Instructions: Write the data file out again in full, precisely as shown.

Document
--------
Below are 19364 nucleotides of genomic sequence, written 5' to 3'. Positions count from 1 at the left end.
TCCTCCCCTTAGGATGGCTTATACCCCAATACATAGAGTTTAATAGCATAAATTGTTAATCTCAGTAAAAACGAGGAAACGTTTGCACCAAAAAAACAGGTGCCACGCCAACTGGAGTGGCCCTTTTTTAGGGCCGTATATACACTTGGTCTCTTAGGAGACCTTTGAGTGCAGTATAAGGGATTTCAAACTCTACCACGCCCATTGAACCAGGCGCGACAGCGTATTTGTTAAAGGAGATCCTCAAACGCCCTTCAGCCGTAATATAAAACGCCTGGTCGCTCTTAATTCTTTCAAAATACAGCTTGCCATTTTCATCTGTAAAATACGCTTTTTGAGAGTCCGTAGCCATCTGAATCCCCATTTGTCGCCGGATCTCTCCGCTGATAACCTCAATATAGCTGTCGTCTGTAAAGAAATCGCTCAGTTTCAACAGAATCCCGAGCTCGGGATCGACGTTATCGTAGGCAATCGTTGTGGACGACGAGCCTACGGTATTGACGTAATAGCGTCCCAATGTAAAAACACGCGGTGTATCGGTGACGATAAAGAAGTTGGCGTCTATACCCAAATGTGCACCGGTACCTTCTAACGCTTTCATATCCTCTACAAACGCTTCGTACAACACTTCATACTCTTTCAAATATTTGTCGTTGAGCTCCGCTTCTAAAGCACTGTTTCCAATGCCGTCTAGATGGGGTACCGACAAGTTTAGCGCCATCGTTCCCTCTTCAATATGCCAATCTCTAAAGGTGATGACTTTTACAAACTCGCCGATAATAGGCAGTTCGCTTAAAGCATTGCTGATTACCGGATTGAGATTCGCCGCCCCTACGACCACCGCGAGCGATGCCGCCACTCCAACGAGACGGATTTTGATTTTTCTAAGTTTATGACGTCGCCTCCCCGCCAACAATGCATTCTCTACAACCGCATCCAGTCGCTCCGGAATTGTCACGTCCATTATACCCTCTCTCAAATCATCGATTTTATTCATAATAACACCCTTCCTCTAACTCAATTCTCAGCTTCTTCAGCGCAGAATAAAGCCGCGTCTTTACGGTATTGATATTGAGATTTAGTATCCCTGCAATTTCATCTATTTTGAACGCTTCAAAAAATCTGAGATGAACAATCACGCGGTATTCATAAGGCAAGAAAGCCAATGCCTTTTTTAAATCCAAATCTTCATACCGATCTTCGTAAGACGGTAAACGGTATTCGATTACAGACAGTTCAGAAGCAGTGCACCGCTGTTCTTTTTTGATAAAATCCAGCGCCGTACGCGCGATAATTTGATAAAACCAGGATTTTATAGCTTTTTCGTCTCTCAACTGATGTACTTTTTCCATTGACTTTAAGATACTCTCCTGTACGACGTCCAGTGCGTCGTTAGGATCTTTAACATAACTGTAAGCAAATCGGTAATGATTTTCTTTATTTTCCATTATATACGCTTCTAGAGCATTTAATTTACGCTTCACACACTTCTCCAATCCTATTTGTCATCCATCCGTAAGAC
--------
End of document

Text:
Below are 19364 nucleotides of genomic sequence, written 5' to 3'. Positions count from 1 at the left end.
TCCTCCCCTTAGGATGGCTTATACCCCAATACATAGAGTTTAATAGCATAAATTGTTAATCTCAGTAAAAACGAGGAAACGTTTGCACCAAAAAAACAGGTGCCACGCCAACTGGAGTGGCCCTTTTTTAGGGCCGTATATACACTTGGTCTCTTAGGAGACCTTTGAGTGCAGTATAAGGGATTTCAAACTCTACCACGCCCATTGAACCAGGCGCGACAGCGTATTTGTTAAAGGAGATCCTCAAACGCCCTTCAGCCGTAATATAAAACGCCTGGTCGCTCTTAATTCTTTCAAAATACAGCTTGCCATTTTCATCTGTAAAATACGCTTTTTGAGAGTCCGTAGCCATCTGAATCCCCATTTGTCGCCGGATCTCTCCGCTGATAACCTCAATATAGCTGTCGTCTGTAAAGAAATCGCTCAGTTTCAACAGAATCCCGAGCTCGGGATCGACGTTATCGTAGGCAATCGTTGTGGACGACGAGCCTACGGTATTGACGTAATAGCGTCCCAATGTAAAAACACGCGGTGTATCGGTGACGATAAAGAAGTTGGCGTCTATACCCAAATGTGCACCGGTACCTTCTAACGCTTTCATATCCTCTACAAACGCTTCGTACAACACTTCATACTCTTTCAAATATTTGTCGTTGAGCTCCGCTTCTAAAGCACTGTTTCCAATGCCGTCTAGATGGGGTACCGACAAGTTTAGCGCCATCGTTCCCTCTTCAATATGCCAATCTCTAAAGGTGATGACTTTTACAAACTCGCCGATAATAGGCAGTTCGCTTAAAGCATTGCTGATTACCGGATTGAGATTCGCCGCCCCTACGACCACCGCGAGCGATGCCGCCACTCCAACGAGACGGATTTTGATTTTTCTAAGTTTATGACGTCGCCTCCCCGCCAACAATGCATTCTCTACAACCGCATCCAGTCGCTCCGGAATTGTCACGTCCATTATACCCTCTCTCAAATCATCGATTTTATTCATAATAACACCCTTCCTCTAACTCAATTCTCAGCTTCTTCAGCGCAGAATAAAGCCGCGTCTTTACGGTATTGATATTGAGATTTAGTATCCCTGCAATTTCATCTATTTTGAACGCTTCAAAAAATCTGAGATGAACAATCACGCGGTATTCATAAGGCAAGAAAGCCAATGCCTTTTTTAAATCCAAATCTTCATACCGATCTTCGTAAGACGGTAAACGGTATTCGATTACAGACAGTTCAGAAGCAGTGCACCGCTGTTCTTTTTTGATAAAATCCAGCGCCGTACGCGCGATAATTTGATAAAACCAGGATTTTATAGCTTTTTCGTCTCTCAACTGATGTACTTTTTCCATTGACTTTAAGATACTCTCCTGTACGACGTCCAGTGCGTCGTTAGGATCTTTAACATAACTGTAAGCAAATCGGTAATGATTTTCTTTATTTTCCATTATATACGCTTCTAGAGCATTTAATTTACGCTTCACACACTTCTCCAATCCTATTTGTCATCCATCCGTAAGAC